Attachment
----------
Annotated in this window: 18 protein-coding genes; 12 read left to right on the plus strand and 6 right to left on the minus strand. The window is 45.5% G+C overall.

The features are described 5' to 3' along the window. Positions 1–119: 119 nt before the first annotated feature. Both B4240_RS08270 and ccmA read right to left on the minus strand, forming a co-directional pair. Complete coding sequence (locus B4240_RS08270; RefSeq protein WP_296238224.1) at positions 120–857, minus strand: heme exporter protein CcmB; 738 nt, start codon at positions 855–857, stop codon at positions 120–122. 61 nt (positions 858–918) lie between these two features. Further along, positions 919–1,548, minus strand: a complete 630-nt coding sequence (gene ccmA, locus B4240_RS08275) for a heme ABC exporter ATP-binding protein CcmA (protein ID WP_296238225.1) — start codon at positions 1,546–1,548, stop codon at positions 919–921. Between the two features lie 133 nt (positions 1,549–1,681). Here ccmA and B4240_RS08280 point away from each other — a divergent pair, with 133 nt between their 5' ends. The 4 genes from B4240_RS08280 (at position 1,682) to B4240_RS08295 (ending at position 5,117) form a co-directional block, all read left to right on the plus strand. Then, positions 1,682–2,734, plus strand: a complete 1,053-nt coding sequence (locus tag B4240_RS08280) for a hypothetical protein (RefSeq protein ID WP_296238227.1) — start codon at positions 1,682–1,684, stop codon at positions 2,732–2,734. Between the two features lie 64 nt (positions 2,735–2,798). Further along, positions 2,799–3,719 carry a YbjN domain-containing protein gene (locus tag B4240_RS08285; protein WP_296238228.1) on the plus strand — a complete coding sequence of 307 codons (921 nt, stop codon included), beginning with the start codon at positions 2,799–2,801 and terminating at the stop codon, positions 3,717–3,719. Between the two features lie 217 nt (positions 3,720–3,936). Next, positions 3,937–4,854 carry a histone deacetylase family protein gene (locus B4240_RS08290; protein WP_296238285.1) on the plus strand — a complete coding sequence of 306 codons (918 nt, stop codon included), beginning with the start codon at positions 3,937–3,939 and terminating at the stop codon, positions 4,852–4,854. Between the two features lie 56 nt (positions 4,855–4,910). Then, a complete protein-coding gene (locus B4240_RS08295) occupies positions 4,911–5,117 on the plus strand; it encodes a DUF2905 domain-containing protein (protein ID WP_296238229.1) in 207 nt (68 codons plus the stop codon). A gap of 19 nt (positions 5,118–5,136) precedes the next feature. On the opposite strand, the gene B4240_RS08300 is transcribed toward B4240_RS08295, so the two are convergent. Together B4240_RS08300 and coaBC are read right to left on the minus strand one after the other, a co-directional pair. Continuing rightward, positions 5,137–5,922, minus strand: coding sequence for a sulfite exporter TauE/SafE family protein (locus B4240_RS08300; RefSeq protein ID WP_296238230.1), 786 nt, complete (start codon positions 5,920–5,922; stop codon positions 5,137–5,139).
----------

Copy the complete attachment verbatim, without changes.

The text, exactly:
Annotated in this window: 18 protein-coding genes; 12 read left to right on the plus strand and 6 right to left on the minus strand. The window is 45.5% G+C overall.

The features are described 5' to 3' along the window. Positions 1–119: 119 nt before the first annotated feature. Both B4240_RS08270 and ccmA read right to left on the minus strand, forming a co-directional pair. Complete coding sequence (locus B4240_RS08270; RefSeq protein WP_296238224.1) at positions 120–857, minus strand: heme exporter protein CcmB; 738 nt, start codon at positions 855–857, stop codon at positions 120–122. 61 nt (positions 858–918) lie between these two features. Further along, positions 919–1,548, minus strand: a complete 630-nt coding sequence (gene ccmA, locus B4240_RS08275) for a heme ABC exporter ATP-binding protein CcmA (protein ID WP_296238225.1) — start codon at positions 1,546–1,548, stop codon at positions 919–921. Between the two features lie 133 nt (positions 1,549–1,681). Here ccmA and B4240_RS08280 point away from each other — a divergent pair, with 133 nt between their 5' ends. The 4 genes from B4240_RS08280 (at position 1,682) to B4240_RS08295 (ending at position 5,117) form a co-directional block, all read left to right on the plus strand. Then, positions 1,682–2,734, plus strand: a complete 1,053-nt coding sequence (locus tag B4240_RS08280) for a hypothetical protein (RefSeq protein ID WP_296238227.1) — start codon at positions 1,682–1,684, stop codon at positions 2,732–2,734. Between the two features lie 64 nt (positions 2,735–2,798). Further along, positions 2,799–3,719 carry a YbjN domain-containing protein gene (locus tag B4240_RS08285; protein WP_296238228.1) on the plus strand — a complete coding sequence of 307 codons (921 nt, stop codon included), beginning with the start codon at positions 2,799–2,801 and terminating at the stop codon, positions 3,717–3,719. Between the two features lie 217 nt (positions 3,720–3,936). Next, positions 3,937–4,854 carry a histone deacetylase family protein gene (locus B4240_RS08290; protein WP_296238285.1) on the plus strand — a complete coding sequence of 306 codons (918 nt, stop codon included), beginning with the start codon at positions 3,937–3,939 and terminating at the stop codon, positions 4,852–4,854. Between the two features lie 56 nt (positions 4,855–4,910). Then, a complete protein-coding gene (locus B4240_RS08295) occupies positions 4,911–5,117 on the plus strand; it encodes a DUF2905 domain-containing protein (protein ID WP_296238229.1) in 207 nt (68 codons plus the stop codon). A gap of 19 nt (positions 5,118–5,136) precedes the next feature. On the opposite strand, the gene B4240_RS08300 is transcribed toward B4240_RS08295, so the two are convergent. Together B4240_RS08300 and coaBC are read right to left on the minus strand one after the other, a co-directional pair. Continuing rightward, positions 5,137–5,922, minus strand: coding sequence for a sulfite exporter TauE/SafE family protein (locus B4240_RS08300; RefSeq protein ID WP_296238230.1), 786 nt, complete (start codon positions 5,920–5,922; stop codon positions 5,137–5,139).